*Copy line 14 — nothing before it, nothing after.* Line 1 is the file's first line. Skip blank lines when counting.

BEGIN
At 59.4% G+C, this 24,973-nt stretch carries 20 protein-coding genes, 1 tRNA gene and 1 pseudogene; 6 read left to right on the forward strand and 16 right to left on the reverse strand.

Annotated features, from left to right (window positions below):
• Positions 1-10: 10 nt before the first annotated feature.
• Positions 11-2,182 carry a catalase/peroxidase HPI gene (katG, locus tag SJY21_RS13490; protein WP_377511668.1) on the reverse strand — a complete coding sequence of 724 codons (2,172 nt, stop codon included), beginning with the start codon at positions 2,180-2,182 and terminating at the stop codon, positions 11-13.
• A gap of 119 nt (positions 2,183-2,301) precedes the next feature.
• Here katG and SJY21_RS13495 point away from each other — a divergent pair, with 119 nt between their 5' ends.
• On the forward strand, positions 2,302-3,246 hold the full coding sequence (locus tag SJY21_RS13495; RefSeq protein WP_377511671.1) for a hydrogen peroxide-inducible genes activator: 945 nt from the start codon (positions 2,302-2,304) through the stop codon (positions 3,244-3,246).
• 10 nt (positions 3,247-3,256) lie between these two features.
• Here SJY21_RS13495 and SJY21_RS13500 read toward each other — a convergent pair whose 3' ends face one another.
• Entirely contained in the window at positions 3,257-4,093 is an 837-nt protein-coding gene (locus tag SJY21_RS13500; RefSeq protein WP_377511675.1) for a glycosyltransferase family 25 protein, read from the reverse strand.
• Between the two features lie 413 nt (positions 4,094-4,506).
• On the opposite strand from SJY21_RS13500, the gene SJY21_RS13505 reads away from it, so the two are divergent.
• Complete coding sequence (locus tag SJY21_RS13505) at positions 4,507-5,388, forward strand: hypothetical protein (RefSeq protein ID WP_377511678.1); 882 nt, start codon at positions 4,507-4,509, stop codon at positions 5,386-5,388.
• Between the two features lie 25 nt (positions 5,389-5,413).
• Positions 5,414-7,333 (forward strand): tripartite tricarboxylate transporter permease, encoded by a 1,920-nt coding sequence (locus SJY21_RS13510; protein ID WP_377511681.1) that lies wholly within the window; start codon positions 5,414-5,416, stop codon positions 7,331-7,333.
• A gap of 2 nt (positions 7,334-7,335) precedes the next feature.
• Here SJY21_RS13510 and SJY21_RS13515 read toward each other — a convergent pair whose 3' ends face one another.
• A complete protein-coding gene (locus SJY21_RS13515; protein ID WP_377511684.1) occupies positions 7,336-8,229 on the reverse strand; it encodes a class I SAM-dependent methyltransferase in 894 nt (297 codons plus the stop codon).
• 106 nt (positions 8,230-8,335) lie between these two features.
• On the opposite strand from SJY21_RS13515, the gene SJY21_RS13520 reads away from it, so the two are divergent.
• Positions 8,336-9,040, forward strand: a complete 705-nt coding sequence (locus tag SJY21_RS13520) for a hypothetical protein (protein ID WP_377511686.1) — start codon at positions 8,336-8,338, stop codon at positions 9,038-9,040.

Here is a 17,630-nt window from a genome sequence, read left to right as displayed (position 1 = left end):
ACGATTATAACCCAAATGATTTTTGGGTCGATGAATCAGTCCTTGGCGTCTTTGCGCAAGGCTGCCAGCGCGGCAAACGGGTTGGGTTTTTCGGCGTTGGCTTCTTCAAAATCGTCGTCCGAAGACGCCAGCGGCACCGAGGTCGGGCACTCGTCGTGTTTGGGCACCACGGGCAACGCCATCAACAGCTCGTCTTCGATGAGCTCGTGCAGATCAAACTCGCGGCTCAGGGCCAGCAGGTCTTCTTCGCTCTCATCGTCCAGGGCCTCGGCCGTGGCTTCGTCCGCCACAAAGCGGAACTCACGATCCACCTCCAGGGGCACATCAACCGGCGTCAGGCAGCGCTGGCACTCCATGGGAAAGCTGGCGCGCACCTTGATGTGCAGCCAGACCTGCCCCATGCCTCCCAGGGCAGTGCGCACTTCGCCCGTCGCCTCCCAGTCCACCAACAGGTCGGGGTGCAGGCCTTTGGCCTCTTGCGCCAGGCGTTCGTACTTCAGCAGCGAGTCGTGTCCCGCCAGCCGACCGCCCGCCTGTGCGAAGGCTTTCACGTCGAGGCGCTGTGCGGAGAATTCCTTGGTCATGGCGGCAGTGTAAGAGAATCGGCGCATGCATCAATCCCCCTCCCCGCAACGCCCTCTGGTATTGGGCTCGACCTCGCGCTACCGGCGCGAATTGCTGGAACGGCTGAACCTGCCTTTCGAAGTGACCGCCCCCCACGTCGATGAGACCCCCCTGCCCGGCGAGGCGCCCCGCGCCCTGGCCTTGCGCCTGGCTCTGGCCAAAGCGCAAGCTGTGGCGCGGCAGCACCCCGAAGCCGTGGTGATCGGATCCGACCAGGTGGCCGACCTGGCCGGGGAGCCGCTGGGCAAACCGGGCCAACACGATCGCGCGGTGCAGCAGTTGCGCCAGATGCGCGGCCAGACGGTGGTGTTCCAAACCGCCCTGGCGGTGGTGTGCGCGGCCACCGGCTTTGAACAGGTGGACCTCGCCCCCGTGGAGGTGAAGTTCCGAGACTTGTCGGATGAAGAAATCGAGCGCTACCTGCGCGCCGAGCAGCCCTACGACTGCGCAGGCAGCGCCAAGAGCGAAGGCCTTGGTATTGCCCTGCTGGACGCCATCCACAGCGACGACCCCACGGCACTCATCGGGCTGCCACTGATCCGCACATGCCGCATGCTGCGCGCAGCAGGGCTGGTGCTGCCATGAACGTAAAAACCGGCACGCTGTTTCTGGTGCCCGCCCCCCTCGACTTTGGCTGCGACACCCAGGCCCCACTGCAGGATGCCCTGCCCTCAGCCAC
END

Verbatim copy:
• Between the two features lie 25 nt (positions 5,389-5,413).